The partition of Poland at the end of the eighteenth century and again, with slightly different borders in 1815 divided Polish Jewry between the Tsarist, Habsburg and Prussian states. Four distinct communities emerged in Prussian Poland, in Austrian Galicia, in the Kingdom of Poland, which was granted restricted autonomy and linked dynastically with the Tsarist Empire and in the lands directly incorporated into that empire. These communities made up the largest part of world Jewry. It was here that the new religious movement of Hasidism emerged and gained a mass following and that those ideologies developed - Zionism, Socialism, Neo-Orthodoxy - which were to transform the Jews perception of themselves in the late nineteenth century. Jews from these lands were to exercise a great influence on the development of Jewish life in the Habsburg Monarchy and Romania. From the 1860s the swelling tide of emigration from these areas took the cultural patterns of Polish Jewry to western Europe, the New World, and the Antipodes. After 1921, Poland, which had succeeded in regaining its independence in the aftermath of World War I, was the home to the second-largest Jewish community in the world after that of the United States, while the next in numbers, which also derived from the Polish-Lithuanian Commonwealth was that in the newly established Soviet Union. These communities were decimated by the Nazi Holocaust and were further weakened by communist policies of forced assimilation. Yet sizeable communities still survive in Russia, Ukraine, Belarus and Hungary and smaller ones are struggling to preserve themselves in Poland, Slovakia, the Czech republic and Romania.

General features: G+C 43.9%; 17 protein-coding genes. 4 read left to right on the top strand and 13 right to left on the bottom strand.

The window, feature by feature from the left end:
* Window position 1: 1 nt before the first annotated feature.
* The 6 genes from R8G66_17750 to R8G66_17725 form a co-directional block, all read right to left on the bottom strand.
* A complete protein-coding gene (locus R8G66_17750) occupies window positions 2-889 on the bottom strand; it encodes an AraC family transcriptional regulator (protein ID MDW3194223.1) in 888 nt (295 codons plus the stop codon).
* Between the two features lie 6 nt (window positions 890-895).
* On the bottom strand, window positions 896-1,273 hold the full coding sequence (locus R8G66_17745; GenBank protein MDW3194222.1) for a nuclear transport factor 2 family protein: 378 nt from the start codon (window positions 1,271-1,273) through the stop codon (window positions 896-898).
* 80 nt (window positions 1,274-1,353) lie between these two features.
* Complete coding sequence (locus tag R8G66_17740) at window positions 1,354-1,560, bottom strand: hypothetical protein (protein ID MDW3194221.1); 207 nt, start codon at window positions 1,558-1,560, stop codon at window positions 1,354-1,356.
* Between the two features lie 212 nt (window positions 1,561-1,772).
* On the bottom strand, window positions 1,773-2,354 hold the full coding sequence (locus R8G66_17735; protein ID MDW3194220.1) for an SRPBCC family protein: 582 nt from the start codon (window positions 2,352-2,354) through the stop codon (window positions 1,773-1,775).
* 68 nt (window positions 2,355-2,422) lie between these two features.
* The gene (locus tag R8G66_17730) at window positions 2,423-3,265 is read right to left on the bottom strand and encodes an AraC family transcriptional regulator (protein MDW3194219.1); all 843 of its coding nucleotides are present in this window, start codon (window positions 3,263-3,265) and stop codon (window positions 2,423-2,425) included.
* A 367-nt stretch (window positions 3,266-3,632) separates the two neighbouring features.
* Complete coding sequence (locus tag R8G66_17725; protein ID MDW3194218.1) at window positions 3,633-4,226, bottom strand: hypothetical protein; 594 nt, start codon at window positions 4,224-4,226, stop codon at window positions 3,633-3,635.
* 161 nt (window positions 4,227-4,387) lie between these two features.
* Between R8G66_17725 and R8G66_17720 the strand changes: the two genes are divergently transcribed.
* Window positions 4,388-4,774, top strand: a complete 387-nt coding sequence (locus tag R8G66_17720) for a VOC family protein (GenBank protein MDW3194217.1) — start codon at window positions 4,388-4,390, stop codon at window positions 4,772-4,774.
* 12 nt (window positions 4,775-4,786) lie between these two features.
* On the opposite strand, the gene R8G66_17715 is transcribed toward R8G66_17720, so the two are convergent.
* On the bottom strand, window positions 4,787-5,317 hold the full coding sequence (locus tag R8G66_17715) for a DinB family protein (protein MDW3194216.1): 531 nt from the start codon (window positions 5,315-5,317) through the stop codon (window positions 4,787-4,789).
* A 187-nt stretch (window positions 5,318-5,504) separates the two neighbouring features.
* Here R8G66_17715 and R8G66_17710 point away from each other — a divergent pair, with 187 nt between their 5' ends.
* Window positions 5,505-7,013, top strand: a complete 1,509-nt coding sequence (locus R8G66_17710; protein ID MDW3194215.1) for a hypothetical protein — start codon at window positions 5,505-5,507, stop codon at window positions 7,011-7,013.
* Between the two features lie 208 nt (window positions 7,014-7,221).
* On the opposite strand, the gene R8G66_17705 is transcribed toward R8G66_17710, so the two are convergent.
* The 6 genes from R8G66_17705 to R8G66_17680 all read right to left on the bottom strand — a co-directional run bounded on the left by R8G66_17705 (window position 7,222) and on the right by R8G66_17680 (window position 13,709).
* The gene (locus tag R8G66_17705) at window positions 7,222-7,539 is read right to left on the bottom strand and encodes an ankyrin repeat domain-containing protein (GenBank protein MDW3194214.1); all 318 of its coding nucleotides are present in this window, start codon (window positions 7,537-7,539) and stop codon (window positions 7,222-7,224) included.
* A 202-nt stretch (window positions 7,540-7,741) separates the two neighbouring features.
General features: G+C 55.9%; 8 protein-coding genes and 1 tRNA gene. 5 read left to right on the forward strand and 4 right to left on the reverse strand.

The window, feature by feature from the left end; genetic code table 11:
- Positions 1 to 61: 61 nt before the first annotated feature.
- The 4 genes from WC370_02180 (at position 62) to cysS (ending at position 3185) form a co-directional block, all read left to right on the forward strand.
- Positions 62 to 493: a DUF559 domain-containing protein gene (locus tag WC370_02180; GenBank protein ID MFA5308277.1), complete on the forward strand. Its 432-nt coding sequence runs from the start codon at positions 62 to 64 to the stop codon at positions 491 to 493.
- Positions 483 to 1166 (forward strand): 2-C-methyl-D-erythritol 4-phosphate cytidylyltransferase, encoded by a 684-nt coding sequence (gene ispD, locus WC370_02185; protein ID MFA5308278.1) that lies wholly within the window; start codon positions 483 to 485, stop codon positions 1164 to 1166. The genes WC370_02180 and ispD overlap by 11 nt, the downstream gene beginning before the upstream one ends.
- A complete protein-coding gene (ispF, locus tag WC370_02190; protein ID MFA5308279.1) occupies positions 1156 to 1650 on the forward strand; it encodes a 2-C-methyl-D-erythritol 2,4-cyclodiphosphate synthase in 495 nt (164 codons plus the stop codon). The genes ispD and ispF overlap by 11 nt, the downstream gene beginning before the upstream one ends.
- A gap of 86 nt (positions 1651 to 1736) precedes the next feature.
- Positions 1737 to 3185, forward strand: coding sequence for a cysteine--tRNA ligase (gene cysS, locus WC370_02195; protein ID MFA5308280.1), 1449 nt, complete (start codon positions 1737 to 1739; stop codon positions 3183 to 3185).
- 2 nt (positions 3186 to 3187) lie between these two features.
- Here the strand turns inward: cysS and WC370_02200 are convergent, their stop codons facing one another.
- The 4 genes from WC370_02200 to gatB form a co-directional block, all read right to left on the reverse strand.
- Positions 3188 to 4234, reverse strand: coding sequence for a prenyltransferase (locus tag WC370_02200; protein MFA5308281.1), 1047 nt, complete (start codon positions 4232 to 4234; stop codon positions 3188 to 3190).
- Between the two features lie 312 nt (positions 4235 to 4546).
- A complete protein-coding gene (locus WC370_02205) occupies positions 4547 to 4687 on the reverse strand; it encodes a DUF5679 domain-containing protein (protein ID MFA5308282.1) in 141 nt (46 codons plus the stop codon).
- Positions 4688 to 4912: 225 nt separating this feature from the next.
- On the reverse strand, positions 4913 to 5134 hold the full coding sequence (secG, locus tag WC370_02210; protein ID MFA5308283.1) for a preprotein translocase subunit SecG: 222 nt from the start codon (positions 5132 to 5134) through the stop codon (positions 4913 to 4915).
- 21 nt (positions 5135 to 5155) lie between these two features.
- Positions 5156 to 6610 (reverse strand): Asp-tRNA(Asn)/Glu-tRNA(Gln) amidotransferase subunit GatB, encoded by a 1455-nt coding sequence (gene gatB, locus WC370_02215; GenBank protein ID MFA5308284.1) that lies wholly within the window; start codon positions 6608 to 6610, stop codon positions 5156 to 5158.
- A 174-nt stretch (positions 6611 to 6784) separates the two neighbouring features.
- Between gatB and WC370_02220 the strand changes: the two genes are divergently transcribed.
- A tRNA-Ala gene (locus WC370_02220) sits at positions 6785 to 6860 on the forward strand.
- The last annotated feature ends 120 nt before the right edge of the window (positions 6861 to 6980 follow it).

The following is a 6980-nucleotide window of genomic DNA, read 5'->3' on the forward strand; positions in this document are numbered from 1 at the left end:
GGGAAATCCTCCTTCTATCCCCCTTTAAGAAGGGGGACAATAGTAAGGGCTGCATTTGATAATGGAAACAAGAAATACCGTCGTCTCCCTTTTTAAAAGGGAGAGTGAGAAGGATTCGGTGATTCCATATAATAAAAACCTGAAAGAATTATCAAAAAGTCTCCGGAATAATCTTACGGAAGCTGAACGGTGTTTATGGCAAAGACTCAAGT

In the first part of this course, which will be taught in the Spring semester of 1994, we will investigate the history of the Jews on the territories of the Polish-Lithuanian Commonwealth down to the First World War, which radically transformed the conditions of Jewish life in East-Central Europe. The second part, which will be taught in the Spring semester of 1995, will deal with the history of the Jews in Poland, the Soviet Union and its successor states, Hungary, Czechoslovakia and its successor states and Romania from 1914 to the present day. Each part of the course is self-contained, but students will obviously benefit from taking both. No foreign languages are required, but it cannot be too strongly emphasized that those who are able to read in the relevant languages (Hebrew, Yiddish and the languages of the area) will get more out of the course.

Course Requirements

Required Reading